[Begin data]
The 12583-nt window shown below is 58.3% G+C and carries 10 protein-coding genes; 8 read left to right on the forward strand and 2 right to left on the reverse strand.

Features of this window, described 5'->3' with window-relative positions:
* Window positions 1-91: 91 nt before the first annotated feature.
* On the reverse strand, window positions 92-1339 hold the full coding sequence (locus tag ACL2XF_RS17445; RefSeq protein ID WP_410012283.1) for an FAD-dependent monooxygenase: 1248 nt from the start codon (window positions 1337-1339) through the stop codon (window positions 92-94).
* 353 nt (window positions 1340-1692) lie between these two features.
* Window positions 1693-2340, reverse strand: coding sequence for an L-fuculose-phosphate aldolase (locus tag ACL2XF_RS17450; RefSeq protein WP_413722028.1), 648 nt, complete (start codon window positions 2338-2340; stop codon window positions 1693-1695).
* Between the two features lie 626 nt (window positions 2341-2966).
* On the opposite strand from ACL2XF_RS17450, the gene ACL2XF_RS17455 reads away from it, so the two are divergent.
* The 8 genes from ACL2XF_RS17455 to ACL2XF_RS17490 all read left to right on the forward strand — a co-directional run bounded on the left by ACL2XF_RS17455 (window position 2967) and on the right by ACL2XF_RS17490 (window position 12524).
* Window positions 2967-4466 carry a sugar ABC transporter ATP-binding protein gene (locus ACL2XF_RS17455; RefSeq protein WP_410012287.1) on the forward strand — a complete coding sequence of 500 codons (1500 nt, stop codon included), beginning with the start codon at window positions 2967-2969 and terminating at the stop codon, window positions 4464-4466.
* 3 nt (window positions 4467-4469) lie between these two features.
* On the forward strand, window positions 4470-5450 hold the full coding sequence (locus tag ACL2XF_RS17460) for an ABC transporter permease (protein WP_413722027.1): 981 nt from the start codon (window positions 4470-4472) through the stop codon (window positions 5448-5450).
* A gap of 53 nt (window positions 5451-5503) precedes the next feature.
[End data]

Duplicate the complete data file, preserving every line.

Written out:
The 12583-nt window shown below is 58.3% G+C and carries 10 protein-coding genes; 8 read left to right on the forward strand and 2 right to left on the reverse strand.

Features of this window, described 5'->3' with window-relative positions:
* Window positions 1-91: 91 nt before the first annotated feature.
* On the reverse strand, window positions 92-1339 hold the full coding sequence (locus tag ACL2XF_RS17445; RefSeq protein ID WP_410012283.1) for an FAD-dependent monooxygenase: 1248 nt from the start codon (window positions 1337-1339) through the stop codon (window positions 92-94).
* 353 nt (window positions 1340-1692) lie between these two features.
* Window positions 1693-2340, reverse strand: coding sequence for an L-fuculose-phosphate aldolase (locus tag ACL2XF_RS17450; RefSeq protein WP_413722028.1), 648 nt, complete (start codon window positions 2338-2340; stop codon window positions 1693-1695).
* Between the two features lie 626 nt (window positions 2341-2966).
* On the opposite strand from ACL2XF_RS17450, the gene ACL2XF_RS17455 reads away from it, so the two are divergent.
* The 8 genes from ACL2XF_RS17455 to ACL2XF_RS17490 all read left to right on the forward strand — a co-directional run bounded on the left by ACL2XF_RS17455 (window position 2967) and on the right by ACL2XF_RS17490 (window position 12524).
* Window positions 2967-4466 carry a sugar ABC transporter ATP-binding protein gene (locus ACL2XF_RS17455; RefSeq protein WP_410012287.1) on the forward strand — a complete coding sequence of 500 codons (1500 nt, stop codon included), beginning with the start codon at window positions 2967-2969 and terminating at the stop codon, window positions 4464-4466.
* 3 nt (window positions 4467-4469) lie between these two features.
* On the forward strand, window positions 4470-5450 hold the full coding sequence (locus tag ACL2XF_RS17460) for an ABC transporter permease (protein WP_413722027.1): 981 nt from the start codon (window positions 4470-4472) through the stop codon (window positions 5448-5450).
* A gap of 53 nt (window positions 5451-5503) precedes the next feature.